The Western Region Megapolis Project appointed following Transport Sub-Committee consists of Transport professionals, relevant stakeholders representing various agencies to propose a transport strategy for Megapolis area considering recent changes. The committee comprises of a core team that developed the transport plan with contributions from the invited members who attended planned weekly meetings from key stakeholder agencies. The WRMPP wishes to acknowledge the contribution of all teams for preparing the Transport plan for the Megapolis.

Core Team

1. Dr. Dimantha De Silva (WRMPP Consultant, Team Leader, Transport Planner/Modeller)

2. Prof. J.M.S.J. Bandara, (WRMPP Consultant, Transport Planner, Traffic Engineer)

3. Dr. Namali Sirisoma (WRMPP Consultant, Public Transport Specialist)

4. Mr. Kaushan Devasurendra (WRMPP Transport Engineer)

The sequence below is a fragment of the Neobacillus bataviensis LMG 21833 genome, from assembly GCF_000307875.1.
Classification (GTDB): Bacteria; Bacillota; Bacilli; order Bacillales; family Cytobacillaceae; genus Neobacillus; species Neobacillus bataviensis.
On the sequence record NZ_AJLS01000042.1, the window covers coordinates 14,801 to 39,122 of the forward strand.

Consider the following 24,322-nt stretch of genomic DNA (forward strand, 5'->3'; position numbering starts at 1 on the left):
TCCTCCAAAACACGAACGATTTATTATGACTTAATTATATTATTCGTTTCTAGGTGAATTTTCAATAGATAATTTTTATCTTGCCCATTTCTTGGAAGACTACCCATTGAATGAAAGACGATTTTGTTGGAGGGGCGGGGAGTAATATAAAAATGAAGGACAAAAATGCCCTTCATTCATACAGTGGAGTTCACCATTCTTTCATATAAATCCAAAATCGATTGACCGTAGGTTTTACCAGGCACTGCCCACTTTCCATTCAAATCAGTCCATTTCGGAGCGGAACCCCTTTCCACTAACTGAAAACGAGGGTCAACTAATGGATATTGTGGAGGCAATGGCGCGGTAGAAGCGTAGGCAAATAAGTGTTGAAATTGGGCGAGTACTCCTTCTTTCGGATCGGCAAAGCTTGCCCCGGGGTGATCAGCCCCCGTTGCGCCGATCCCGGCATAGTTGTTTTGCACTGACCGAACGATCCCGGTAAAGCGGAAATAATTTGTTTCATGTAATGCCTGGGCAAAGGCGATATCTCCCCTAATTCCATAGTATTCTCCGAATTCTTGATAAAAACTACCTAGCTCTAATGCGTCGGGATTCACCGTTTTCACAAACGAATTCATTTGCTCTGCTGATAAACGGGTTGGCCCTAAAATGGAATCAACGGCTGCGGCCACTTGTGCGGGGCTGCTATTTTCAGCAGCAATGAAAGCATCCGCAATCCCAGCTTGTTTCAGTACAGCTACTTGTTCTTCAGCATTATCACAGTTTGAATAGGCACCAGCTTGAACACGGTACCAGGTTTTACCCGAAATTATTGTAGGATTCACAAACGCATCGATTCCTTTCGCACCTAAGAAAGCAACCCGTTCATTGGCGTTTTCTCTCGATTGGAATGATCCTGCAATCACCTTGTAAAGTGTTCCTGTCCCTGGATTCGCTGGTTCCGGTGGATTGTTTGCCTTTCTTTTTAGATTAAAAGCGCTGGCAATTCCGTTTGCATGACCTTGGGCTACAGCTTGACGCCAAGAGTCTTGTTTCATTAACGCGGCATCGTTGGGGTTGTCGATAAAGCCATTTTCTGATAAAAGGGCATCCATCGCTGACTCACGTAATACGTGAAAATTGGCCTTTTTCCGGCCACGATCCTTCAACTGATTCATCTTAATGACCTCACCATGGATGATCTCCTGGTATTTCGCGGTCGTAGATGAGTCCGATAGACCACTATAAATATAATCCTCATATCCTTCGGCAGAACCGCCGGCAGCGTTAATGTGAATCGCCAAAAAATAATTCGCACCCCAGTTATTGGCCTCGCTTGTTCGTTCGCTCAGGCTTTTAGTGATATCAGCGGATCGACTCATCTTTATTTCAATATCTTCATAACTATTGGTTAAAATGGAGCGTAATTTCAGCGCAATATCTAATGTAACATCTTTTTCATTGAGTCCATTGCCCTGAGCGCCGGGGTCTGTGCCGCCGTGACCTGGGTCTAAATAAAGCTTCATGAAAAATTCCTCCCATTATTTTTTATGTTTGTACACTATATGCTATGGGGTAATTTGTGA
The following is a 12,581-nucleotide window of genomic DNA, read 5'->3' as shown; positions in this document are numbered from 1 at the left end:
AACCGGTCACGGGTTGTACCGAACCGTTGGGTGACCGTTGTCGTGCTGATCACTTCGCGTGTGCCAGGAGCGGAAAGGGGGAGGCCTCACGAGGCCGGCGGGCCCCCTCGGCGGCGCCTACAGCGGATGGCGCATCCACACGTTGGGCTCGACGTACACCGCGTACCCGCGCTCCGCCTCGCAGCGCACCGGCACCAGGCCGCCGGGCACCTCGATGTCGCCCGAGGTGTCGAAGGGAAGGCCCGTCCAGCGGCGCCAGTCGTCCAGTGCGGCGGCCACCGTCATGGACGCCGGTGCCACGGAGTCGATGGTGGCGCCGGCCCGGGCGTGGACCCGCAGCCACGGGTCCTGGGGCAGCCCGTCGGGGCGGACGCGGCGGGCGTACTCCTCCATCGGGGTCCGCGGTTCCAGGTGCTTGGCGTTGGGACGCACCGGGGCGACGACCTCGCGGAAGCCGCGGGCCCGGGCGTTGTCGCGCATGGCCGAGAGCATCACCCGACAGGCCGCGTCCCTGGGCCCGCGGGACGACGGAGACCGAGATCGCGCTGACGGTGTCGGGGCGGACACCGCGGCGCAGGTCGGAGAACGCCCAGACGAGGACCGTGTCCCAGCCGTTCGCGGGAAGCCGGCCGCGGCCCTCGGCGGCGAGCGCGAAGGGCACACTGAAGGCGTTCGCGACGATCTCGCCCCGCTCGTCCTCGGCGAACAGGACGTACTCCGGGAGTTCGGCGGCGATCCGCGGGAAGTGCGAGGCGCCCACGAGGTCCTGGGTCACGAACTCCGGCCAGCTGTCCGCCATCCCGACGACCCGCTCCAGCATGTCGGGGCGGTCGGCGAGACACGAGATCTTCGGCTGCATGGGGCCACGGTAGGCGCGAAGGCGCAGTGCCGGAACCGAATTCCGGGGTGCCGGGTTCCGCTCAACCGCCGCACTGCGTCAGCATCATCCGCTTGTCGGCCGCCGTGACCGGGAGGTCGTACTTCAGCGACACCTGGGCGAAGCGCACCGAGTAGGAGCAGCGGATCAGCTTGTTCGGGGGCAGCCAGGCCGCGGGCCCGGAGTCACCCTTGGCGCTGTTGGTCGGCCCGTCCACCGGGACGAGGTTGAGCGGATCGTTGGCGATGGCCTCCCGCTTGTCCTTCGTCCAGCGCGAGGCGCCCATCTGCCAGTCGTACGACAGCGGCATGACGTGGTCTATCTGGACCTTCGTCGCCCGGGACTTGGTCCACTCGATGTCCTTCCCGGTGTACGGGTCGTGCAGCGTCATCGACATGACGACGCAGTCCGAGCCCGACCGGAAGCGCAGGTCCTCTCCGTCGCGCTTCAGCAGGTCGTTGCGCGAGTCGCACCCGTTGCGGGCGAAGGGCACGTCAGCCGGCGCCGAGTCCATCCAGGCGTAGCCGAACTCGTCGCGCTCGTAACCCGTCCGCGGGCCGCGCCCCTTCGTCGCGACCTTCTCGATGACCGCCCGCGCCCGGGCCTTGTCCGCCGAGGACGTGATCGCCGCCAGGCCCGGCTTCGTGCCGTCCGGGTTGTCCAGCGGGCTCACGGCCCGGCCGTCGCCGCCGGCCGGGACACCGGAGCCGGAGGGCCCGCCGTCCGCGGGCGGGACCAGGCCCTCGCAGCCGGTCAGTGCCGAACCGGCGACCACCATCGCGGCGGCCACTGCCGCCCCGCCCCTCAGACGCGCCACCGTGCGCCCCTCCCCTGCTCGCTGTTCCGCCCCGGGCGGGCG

5. Ms. Wanuji Abewickrema (WRMPP Transport Engineer)

6. Mrs. I.K. Wijeratne (WRMPP Transport System Analyst)

Members Participated in Weekly Meetings

1. Prof. P.K.S. Mahanama (WRMPP Advisor)

2. Eng. Lal Premanath (WRMPP Consultant)

3. Mr. Avanthi Jayathilake (WRMPP Consultant)

4. Prof. Amal Kumarage (University of Moratuwa)

5. Eng. Namalie Siyambalapitiya (Road Development Authority)

6. Mr. W.W. Harrison, (Ministry of Transport)

7. Eng. Nihal Wickramarathna, (Colombo Municipal Council)

8. Mr. Amarasiri Senarathna, (DIG Police, Traffic)

9. Mr. T.P. Gamalath (CCTV Division, Police Traffic Department)

10. Mr. G. Wanniarachchi, (Western Province Transport Authority)

11. Mr. H.W. Wipulasena, (National Transport Commission)

12. Mr. Janak Ranaweera (UDA)

13. Mrs. Hemanthi Mapitigama (UDA)